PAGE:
In recommendations to German Chancellor Angela Merkel at the end of July, the German Council of Economic Experts outlined
how a weak member country could leave the Eurozone and called for strengthening the European monetary union.
Ending a years-long political deadlock, Nepal’s major political parties inked a 16-point agreement last June to pave the way for the Constituent Assembly (CA) to write a new constitution.
"A serious political and social crisis will sweep through the euro countries if they do not decide to strengthen the integration of their economies. The euro zone crisis did not begin with the Greek crisis, but was manifested much earlier, when a monetary union was created without economic and fiscal union in the context of a financial sector drugged on debt and speculation.”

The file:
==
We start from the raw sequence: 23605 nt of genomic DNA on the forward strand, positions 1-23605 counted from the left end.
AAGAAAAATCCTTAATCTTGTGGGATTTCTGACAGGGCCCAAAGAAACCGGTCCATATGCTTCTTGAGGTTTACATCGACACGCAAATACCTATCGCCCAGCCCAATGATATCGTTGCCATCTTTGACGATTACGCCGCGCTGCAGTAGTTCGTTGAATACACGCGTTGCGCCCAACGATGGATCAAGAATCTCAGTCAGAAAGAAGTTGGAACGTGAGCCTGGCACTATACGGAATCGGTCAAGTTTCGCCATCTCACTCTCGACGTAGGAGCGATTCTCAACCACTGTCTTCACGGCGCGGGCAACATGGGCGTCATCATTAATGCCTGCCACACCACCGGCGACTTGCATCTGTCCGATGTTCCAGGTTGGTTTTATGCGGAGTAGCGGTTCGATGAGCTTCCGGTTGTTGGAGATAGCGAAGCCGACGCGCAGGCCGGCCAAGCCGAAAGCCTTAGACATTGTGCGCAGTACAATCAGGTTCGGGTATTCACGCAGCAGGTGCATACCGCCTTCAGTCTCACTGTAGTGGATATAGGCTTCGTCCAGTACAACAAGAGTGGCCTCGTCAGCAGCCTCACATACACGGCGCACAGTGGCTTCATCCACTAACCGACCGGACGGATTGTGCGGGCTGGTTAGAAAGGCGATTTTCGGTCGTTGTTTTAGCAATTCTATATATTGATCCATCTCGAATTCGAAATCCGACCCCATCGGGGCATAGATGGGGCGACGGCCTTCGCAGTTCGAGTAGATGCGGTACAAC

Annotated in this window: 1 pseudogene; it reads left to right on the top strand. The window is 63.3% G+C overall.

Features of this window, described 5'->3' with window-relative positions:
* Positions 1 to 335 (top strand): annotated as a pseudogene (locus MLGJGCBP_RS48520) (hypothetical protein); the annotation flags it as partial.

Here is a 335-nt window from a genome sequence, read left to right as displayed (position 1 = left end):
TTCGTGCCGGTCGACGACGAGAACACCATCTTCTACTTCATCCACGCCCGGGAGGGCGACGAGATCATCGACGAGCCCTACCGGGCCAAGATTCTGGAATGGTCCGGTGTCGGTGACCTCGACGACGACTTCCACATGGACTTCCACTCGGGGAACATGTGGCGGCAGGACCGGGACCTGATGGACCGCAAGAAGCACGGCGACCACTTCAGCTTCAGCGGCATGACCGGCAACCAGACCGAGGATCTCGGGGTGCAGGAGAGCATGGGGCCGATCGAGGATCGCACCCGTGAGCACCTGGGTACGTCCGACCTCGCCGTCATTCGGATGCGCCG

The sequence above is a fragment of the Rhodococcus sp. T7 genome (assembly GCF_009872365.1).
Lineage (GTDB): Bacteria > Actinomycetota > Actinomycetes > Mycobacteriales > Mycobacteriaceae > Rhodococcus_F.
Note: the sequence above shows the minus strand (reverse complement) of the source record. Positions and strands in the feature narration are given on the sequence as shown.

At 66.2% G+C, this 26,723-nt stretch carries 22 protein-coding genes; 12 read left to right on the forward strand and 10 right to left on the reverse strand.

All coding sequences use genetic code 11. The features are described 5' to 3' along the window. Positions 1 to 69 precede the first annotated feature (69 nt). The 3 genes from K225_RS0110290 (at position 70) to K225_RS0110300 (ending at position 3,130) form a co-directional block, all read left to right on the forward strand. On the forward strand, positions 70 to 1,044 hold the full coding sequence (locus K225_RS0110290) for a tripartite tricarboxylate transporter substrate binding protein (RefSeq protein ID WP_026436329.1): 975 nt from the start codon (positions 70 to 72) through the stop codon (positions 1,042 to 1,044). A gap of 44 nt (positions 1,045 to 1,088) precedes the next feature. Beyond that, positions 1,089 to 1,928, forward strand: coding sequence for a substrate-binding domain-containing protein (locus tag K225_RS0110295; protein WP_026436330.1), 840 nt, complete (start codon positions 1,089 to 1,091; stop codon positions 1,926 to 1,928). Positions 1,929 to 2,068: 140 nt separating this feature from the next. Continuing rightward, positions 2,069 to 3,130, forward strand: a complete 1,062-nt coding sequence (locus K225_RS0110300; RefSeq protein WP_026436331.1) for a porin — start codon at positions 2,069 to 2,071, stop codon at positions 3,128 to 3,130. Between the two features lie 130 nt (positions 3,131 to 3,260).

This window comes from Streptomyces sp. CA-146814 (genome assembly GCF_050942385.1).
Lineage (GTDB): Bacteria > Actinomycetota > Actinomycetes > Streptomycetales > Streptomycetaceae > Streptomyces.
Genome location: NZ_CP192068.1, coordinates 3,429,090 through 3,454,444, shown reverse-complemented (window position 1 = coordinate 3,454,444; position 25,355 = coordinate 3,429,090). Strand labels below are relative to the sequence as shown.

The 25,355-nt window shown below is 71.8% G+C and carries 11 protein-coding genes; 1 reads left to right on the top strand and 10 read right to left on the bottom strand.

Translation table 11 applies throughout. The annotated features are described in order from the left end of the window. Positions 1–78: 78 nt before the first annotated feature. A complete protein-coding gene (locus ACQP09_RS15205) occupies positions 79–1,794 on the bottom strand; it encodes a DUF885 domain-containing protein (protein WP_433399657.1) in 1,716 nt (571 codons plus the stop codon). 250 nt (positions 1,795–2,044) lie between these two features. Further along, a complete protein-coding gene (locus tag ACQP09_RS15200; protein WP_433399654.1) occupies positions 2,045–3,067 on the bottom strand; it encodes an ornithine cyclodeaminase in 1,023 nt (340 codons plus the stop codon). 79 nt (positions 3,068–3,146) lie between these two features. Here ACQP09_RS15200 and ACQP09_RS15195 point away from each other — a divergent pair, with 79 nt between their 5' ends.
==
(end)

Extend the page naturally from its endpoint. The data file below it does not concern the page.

When I am asked whether Europe is still a relevant “protagonist” in the modern world, I always answer that there is no doubt about it. For a long time now, the continent has been shaken by financial crises, internal security strategy crises – including wars – and instability within its borders, which definitely make it a protagonist in world affairs.